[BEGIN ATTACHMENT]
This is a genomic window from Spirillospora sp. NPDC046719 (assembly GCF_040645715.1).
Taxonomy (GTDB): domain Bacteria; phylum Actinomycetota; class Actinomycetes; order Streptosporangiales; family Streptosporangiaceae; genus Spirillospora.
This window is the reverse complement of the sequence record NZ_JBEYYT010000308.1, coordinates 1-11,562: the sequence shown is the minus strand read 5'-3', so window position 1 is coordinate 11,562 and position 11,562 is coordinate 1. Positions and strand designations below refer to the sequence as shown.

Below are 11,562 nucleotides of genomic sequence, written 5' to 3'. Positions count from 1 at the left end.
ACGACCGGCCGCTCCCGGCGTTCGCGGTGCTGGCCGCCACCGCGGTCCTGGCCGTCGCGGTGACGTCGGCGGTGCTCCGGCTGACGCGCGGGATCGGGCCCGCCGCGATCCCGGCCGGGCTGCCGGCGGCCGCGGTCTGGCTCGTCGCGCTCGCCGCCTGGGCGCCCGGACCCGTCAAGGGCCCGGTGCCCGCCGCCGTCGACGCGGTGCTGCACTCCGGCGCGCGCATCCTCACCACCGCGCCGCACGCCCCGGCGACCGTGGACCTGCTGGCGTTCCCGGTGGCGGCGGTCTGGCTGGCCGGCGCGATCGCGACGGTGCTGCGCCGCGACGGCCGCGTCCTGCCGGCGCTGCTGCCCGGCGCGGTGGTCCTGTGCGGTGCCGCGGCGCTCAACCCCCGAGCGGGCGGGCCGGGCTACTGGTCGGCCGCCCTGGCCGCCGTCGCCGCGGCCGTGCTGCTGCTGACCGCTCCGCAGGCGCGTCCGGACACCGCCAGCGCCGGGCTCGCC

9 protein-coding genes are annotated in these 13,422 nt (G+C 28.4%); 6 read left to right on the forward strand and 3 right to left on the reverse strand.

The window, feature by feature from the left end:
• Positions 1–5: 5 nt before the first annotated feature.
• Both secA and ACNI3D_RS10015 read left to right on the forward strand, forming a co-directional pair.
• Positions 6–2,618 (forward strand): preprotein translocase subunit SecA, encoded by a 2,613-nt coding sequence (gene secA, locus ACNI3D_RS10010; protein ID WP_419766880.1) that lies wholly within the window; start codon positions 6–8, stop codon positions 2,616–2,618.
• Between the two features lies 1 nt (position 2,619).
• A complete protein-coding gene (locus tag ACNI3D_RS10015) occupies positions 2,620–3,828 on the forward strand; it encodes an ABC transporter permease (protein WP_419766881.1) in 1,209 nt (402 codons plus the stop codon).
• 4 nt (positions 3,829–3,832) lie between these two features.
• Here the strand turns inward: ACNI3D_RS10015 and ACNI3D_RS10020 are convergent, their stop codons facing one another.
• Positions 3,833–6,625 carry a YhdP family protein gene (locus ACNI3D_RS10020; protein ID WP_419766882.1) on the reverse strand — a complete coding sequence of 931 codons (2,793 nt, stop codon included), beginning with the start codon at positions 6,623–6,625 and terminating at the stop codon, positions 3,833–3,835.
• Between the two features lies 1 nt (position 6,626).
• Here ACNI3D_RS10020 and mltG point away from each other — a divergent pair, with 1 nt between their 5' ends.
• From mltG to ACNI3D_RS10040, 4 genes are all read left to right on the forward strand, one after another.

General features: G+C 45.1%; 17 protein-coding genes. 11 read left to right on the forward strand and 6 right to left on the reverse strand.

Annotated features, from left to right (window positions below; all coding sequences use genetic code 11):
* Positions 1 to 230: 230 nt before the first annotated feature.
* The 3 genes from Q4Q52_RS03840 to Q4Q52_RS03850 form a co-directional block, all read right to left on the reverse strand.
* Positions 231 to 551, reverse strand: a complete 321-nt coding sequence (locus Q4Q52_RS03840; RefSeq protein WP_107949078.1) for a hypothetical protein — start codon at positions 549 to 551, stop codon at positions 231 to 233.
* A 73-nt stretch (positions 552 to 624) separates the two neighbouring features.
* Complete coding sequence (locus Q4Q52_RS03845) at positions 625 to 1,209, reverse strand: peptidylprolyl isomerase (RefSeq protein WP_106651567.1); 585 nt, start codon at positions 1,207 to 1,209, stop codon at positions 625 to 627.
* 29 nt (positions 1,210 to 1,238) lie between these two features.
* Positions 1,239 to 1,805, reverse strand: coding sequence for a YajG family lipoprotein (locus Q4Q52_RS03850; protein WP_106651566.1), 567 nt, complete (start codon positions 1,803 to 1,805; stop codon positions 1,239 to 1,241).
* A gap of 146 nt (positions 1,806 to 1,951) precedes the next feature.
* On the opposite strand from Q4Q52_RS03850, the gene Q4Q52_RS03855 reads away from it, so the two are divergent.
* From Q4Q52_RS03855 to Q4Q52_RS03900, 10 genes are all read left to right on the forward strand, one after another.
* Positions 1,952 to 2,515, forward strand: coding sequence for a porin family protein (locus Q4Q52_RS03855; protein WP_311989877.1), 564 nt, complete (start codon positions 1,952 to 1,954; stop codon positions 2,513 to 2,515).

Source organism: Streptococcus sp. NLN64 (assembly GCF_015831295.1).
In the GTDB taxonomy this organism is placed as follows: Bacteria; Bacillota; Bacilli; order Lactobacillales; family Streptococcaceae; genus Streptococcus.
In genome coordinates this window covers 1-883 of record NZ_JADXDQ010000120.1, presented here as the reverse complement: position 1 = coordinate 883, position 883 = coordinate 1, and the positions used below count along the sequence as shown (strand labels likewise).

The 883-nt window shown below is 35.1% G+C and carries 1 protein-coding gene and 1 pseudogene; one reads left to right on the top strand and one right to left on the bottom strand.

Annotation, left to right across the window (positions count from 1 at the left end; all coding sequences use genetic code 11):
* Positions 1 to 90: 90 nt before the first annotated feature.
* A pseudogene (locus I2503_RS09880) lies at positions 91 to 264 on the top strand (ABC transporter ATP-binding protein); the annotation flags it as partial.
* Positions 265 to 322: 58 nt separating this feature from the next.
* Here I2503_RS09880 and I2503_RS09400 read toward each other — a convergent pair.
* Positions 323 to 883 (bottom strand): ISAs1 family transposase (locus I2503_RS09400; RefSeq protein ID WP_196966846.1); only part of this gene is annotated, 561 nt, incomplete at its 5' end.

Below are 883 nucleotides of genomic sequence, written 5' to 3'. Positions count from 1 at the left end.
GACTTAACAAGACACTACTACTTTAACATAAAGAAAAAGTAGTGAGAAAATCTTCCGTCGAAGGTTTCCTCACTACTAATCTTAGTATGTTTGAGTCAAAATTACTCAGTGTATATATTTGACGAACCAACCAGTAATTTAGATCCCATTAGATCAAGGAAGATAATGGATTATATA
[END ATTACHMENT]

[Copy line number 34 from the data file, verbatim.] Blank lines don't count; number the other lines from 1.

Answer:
In genome coordinates this window covers 1-883 of record NZ_JADXDQ010000120.1, presented here as the reverse complement: position 1 = coordinate 883, position 883 = coordinate 1, and the positions used below count along the sequence as shown (strand labels likewise).